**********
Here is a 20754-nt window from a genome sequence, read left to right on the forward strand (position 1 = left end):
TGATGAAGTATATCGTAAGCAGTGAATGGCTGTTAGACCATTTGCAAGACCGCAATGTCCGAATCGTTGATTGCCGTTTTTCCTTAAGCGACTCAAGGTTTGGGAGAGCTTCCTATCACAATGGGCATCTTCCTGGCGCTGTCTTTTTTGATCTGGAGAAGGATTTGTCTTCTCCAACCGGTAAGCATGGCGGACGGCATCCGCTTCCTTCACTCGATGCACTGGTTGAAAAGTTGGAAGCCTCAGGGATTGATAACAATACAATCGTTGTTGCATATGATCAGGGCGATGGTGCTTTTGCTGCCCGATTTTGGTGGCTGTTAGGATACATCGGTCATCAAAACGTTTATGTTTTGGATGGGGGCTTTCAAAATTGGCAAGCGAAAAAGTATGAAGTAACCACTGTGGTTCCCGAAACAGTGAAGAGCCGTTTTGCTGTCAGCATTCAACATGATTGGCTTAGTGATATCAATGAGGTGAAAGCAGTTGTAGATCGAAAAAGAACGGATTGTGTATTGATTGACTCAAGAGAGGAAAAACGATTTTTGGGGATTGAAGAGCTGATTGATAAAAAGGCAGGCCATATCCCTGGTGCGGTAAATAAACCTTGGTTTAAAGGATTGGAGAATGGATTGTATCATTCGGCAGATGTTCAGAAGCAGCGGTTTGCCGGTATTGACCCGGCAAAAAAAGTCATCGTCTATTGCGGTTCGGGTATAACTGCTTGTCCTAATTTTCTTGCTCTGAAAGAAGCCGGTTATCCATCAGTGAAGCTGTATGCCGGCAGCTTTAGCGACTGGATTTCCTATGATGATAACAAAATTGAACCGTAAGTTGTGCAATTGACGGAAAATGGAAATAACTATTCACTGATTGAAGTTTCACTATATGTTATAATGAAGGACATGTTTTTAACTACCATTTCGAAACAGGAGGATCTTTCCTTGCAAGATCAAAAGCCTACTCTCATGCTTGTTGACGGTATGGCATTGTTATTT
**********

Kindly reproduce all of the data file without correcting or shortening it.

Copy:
Here is a 20754-nt window from a genome sequence, read left to right on the forward strand (position 1 = left end):
TGATGAAGTATATCGTAAGCAGTGAATGGCTGTTAGACCATTTGCAAGACCGCAATGTCCGAATCGTTGATTGCCGTTTTTCCTTAAGCGACTCAAGGTTTGGGAGAGCTTCCTATCACAATGGGCATCTTCCTGGCGCTGTCTTTTTTGATCTGGAGAAGGATTTGTCTTCTCCAACCGGTAAGCATGGCGGACGGCATCCGCTTCCTTCACTCGATGCACTGGTTGAAAAGTTGGAAGCCTCAGGGATTGATAACAATACAATCGTTGTTGCATATGATCAGGGCGATGGTGCTTTTGCTGCCCGATTTTGGTGGCTGTTAGGATACATCGGTCATCAAAACGTTTATGTTTTGGATGGGGGCTTTCAAAATTGGCAAGCGAAAAAGTATGAAGTAACCACTGTGGTTCCCGAAACAGTGAAGAGCCGTTTTGCTGTCAGCATTCAACATGATTGGCTTAGTGATATCAATGAGGTGAAAGCAGTTGTAGATCGAAAAAGAACGGATTGTGTATTGATTGACTCAAGAGAGGAAAAACGATTTTTGGGGATTGAAGAGCTGATTGATAAAAAGGCAGGCCATATCCCTGGTGCGGTAAATAAACCTTGGTTTAAAGGATTGGAGAATGGATTGTATCATTCGGCAGATGTTCAGAAGCAGCGGTTTGCCGGTATTGACCCGGCAAAAAAAGTCATCGTCTATTGCGGTTCGGGTATAACTGCTTGTCCTAATTTTCTTGCTCTGAAAGAAGCCGGTTATCCATCAGTGAAGCTGTATGCCGGCAGCTTTAGCGACTGGATTTCCTATGATGATAACAAAATTGAACCGTAAGTTGTGCAATTGACGGAAAATGGAAATAACTATTCACTGATTGAAGTTTCACTATATGTTATAATGAAGGACATGTTTTTAACTACCATTTCGAAACAGGAGGATCTTTCCTTGCAAGATCAAAAGCCTACTCTCATGCTTGTTGACGGTATGGCATTGTTATTT